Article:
Schools: Cadet Expansion Programme - Question for Short Debate

Part of the debate – in the House of Lords at 5:42 pm on 18th June 2019.

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Photo of Baroness Scott of Bybrook Baroness Scott of Bybrook Conservative 5:42 pm, 18th June 2019

My Lords, I add my thanks to my noble friend Lord Lingfield for bringing this debate to the House. At a time when, more than ever, young people need positive activities in their lives, the cadet forces provide opportunities for them. As he said, research on the social impact of cadet forces, most recently from the universities of Northampton and Southampton, clearly records that they deliver a number of positive outcomes for the young people concerned. First, there is belief in their abilities. Young people nowadays do not always believe that they are able. There is improved motivation, leading to improved school attendance, behaviour and attitudes. There is a reduced likelihood of becoming a NEET—not in education, employment or training. Involvement in cadet forces can lead to greater academic achievement, which in turn can contribute to increased social mobility. Importantly, it builds character in our young people and gives them self-confidence in so many ways, including teaching them to be good team workers. As normal cadet force involvement can last for up to five years, those interventions have proved much more likely to be effective than some other, very short-term interventions.

However, there is still resistance from schools, particularly state schools, to participation. Interest remains high but financial constraints, in particular—the lack of available funding from the Cadet Expansion Programme and the cost of establishing such units—can mean that schools, although interested, do not proceed. Quite rightly, the Cadet Expansion Programme is targeted at schools in the most deprived areas but that means that others miss out.

I come from a military county—Wiltshire. Even so, sadly, we have only one state school with a Combined Cadet Force. It was originally partnered with a private school in the area but has now successfully become independent through CEP funding. However, we must not forget that a lack of school opportunity is often provided by community cadet forces. In Wiltshire, these have been very successful. We have three Sea Cadet units, even though we are a landlocked county, 15 Air Force training corps and 23 Army cadet detachments. I look forward to seeing many of those young cadets in Salisbury on National Armed Forces Day at the end of this month.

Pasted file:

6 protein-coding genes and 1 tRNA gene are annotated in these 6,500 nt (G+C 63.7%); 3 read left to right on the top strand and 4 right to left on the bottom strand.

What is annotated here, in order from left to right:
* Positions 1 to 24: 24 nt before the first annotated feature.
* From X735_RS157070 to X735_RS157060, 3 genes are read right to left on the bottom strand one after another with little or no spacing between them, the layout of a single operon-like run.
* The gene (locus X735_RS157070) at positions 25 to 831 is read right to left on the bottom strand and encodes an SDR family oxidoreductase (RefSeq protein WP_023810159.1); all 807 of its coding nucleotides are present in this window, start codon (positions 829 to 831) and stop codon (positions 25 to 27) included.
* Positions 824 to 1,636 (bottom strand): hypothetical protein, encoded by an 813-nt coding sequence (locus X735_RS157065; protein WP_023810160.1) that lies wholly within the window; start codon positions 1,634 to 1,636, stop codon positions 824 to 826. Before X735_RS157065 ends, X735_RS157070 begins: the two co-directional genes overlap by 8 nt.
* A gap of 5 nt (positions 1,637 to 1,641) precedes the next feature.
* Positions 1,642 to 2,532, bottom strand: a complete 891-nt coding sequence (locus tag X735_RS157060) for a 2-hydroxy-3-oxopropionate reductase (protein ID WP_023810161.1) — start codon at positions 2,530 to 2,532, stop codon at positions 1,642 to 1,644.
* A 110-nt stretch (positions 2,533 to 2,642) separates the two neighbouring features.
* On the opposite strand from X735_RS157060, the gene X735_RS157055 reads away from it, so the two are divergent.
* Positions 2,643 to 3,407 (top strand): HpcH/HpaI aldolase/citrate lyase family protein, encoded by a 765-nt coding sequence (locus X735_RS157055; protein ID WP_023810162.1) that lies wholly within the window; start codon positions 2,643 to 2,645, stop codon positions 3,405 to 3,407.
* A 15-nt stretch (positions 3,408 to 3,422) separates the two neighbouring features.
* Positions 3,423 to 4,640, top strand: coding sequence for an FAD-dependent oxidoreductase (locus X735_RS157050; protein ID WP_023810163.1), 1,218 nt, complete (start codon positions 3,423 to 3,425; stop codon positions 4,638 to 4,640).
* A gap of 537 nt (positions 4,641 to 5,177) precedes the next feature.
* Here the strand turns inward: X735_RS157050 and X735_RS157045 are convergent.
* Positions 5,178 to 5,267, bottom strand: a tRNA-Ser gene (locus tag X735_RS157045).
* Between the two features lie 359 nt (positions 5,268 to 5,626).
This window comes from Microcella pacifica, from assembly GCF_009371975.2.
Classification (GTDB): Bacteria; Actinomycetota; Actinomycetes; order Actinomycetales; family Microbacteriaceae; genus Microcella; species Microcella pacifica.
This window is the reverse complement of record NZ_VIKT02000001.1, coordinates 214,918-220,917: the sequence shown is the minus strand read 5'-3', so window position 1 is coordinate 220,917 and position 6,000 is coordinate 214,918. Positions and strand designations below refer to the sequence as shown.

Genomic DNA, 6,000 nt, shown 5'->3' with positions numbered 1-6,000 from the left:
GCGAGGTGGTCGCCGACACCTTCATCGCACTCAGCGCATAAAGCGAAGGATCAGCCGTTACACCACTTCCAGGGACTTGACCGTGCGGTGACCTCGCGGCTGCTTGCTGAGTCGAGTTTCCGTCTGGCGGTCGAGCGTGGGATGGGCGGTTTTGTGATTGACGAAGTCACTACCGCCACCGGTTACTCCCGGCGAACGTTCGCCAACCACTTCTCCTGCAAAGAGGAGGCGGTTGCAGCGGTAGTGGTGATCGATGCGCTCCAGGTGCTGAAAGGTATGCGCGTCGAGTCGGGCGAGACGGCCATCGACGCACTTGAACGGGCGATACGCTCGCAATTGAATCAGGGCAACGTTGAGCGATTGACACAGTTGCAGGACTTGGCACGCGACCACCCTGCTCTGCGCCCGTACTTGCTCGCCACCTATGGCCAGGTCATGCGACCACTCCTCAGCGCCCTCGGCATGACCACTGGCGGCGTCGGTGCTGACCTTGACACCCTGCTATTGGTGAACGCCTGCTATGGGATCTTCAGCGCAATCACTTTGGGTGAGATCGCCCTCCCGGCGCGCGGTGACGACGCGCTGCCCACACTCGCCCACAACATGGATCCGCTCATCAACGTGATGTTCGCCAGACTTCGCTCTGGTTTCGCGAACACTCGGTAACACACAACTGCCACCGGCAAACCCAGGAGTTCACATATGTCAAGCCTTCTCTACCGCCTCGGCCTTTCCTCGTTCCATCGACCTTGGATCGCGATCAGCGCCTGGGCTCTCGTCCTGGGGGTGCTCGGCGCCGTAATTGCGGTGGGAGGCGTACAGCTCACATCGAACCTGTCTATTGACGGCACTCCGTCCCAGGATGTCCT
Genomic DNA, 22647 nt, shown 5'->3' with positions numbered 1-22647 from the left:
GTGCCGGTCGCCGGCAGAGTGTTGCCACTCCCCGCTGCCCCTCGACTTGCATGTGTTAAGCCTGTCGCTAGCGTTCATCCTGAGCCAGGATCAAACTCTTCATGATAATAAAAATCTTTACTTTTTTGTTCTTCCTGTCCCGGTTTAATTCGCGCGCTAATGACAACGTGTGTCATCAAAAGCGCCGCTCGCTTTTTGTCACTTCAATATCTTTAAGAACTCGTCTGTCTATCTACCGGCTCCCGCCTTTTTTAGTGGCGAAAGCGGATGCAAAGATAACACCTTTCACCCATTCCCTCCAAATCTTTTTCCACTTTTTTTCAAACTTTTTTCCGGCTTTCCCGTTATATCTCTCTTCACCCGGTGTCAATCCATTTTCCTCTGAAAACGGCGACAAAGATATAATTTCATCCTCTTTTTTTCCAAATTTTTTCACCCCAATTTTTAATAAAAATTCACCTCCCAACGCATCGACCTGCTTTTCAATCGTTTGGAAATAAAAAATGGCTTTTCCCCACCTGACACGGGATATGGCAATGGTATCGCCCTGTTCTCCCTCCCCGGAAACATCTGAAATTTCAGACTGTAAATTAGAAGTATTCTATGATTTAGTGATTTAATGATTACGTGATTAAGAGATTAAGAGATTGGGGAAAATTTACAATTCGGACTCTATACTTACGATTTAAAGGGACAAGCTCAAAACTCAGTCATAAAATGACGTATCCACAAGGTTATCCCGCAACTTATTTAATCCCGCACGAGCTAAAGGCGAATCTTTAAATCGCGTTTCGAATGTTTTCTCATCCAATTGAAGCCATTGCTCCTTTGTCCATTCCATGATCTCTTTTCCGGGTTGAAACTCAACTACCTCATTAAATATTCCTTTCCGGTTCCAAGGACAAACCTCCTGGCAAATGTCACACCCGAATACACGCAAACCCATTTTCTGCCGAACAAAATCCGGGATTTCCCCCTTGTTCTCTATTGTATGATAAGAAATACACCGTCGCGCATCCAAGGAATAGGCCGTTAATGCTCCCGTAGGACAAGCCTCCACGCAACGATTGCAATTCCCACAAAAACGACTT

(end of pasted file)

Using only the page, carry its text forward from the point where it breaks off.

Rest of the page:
I have talked to many cadets over the years. They speak positively about the experience of being part of the military cadet force and their opportunities for personal development and skills acquisition. Importantly, they also talk about the opportunities for excitement and having fun. We should also remember that they often say, “It looks very good on my university CV”. Some, but by no means all, of these young people will contemplate a career in the military, but all of them recognise the wider benefits.

However, the Government could do more. As the noble Lord, Lord Adonis, said, more funding for CCF programmes now that Libor funding has ended could go some way to addressing the Army’s concerns that it is dominated by people who went to private schools. The Government could do more to encourage independent schools to partner state schools in establishing their own CCFs. Interestingly, the Sea Cadets are partnered with the National Citizen Service; is there scope to use NCS funding more creatively to support sustained, long-term cadet expansion? The DfE is a relatively new supporter of the Cadet Expansion Programme. Can that support be continued and encouraged? Can some DfE funding be ring-fenced to match MoD funding? It is also important that those schools which remove their support for CCFs at some point, due to a culture change, understand from the DfE and the MoD that their funding may have to be withdrawn to protect MoD investment in other schools.

Finally, the Combined Cadet Force has demonstrated great success stories over many years, providing role models for young people and instilling good behaviour, values and standards. The emphasis is on creating good citizens, not recruiting people for our Armed Forces. Evidence shows that schools and communities benefit from CCFs. Arguably, it is pupils from the state sector, particularly those who have grown up in disadvantaged circumstances, who have most to gain from the Cadet Expansion Programme. The Combined Cadet Force can act as a force for good.